Al Condeluci, PhD

Al Condeluci, PhD

Keynote – Change, Challenge, and Opportunity

The notion of change is always present. Whether we want, need or must change, once we come to a point of frustration, we then find ourselves at the locus of change. Yet, the majority of services we currently offer have become systems unto themselves, or our personal patterns of behavior have become so deeply rooted in the existing paradigm, they are often resistant to change. This interactive presentation will look at the challenge of change, explore its elements and introduce a framework for managing the change process.

Al Condeluci has been an advocate, a catalyst for building community capacities, and leader in understanding social culture since 1970. Born and raised in the steel town of Pittsburgh, PA, still making his home there, Al received his Bachelor’s Degree in Psychology from Youngstown State University, his Masters in Social Work and Ph.D. in Education from the University of Pittsburgh. Since 1970, he worked as an attendant, caseworker, advocate, planner, program director and finally, CEO of Community Living and Support Services (CLASS) until his retirement in late 2018. CLASS is dedicated to its mission – working toward a community where each belongs. CLASS, under the 47 years of Al’s leadership, grew to become the third largest disability specific agency in Southwestern PA with a budget of $16 million and a staff and payroll complement of 400. CLASS was listed in the 50 “Best Places to Work” in Allegheny County, PA in 2007 and 2011.

Retiring from CLASS in 2018, Al is still associated with the University of Pittsburgh’s School of Social Work and School of Health and Rehabilitation Science. In these academic roles Al teaches, supervises students, and serves as adviser and consultant.

Al has emerged as a national leader and consultant on human services and community issues. He speaks annually to national and international audiences reaching some 15,000 people each year. His books can be found here and have won praises and awards for their thoughtful approach to culture and community and are now used at many colleges, universities and in-service settings.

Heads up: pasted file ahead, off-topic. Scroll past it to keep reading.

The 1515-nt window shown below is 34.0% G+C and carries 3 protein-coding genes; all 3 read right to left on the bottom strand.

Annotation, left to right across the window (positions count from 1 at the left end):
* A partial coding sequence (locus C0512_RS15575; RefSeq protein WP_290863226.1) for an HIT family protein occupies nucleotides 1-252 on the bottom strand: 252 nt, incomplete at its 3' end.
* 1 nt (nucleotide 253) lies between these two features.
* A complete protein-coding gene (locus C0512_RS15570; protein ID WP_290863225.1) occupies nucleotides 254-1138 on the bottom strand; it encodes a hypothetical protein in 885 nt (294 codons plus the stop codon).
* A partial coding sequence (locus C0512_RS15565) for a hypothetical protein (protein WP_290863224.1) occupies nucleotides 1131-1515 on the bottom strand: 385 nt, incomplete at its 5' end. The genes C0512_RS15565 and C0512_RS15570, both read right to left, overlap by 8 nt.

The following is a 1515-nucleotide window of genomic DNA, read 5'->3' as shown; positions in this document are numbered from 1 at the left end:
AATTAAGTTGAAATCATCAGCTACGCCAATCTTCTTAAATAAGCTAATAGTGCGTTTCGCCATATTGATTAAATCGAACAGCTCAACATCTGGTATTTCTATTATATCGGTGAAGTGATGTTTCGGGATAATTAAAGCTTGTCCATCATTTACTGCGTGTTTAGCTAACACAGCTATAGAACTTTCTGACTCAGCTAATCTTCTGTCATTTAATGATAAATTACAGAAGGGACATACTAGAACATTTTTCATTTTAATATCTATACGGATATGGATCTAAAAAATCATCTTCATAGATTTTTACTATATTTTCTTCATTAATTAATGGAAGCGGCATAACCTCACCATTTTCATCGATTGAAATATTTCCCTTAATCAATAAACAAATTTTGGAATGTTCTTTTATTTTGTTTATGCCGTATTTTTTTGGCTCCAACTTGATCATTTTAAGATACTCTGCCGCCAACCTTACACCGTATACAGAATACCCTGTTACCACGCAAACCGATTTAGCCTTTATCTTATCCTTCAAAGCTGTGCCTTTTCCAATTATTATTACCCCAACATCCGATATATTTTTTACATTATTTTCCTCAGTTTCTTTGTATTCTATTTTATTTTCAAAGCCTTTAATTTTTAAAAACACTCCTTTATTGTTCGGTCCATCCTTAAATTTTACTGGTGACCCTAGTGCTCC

In 2008, Al organized the Interdependence Network (IN) when working on publishing a special issue in the Journal of Vocational Rehabilitation. The article explored the impact of social capital and hypothesized how to address the high rate of social isolation among people with disabilities. IN is a collaborative effort between disability-based human service organizations from around the United States and Canada. The network was formed to explore the concept of social capital and community engagement and their role in the field of rehabilitation and in the lives of people with disabilities. Its purpose is to provide the rehabilitation community with a central repository of information in order to research, develop, evaluate and disseminate successful ways that the Interdependent paradigm of social capital can be embraced.

Over the years, the Interdependence Network has continued to regularly meet, research, and develop new and innovative approaches to include social capital building into services and supports. The IN member agencies have shifted their emphasis from a traditional rehabilitation approach, which relies heavily on teaching functional and adaptive skills (The Medical Model) to building and fostering social capital and social inclusion within communities (the Interdependent Model) as the primary strategy for enabling people with disabilities to become full members of society.

Along with his professional activities, Al is involved in a variety of civic volunteer roles. He is on the board of the Southwest PA Partnership for Aging, and other various community based groups. In 2018, Al received the Key to the City of Pittsburgh from Mayor William Peduto, the highest civilian honor that can be given to a citizen.

Al has lived his entire life on the family homestead of “Condeluci Hill.” Settled in 1917 by his grandfather, Antonio and honed by his father, mother, uncles, and aunts, “Condeluci Hill” is still home to many Condeluci families and was featured in LIFE MAGAZINE (Aug, 1996). Al still lives on the “hill” with his wife Liz. They have 3 grown children Dante (Heather), Gianna (Marc) and Santino (Valentina), and 2 grandchildren, Connor and Cameron.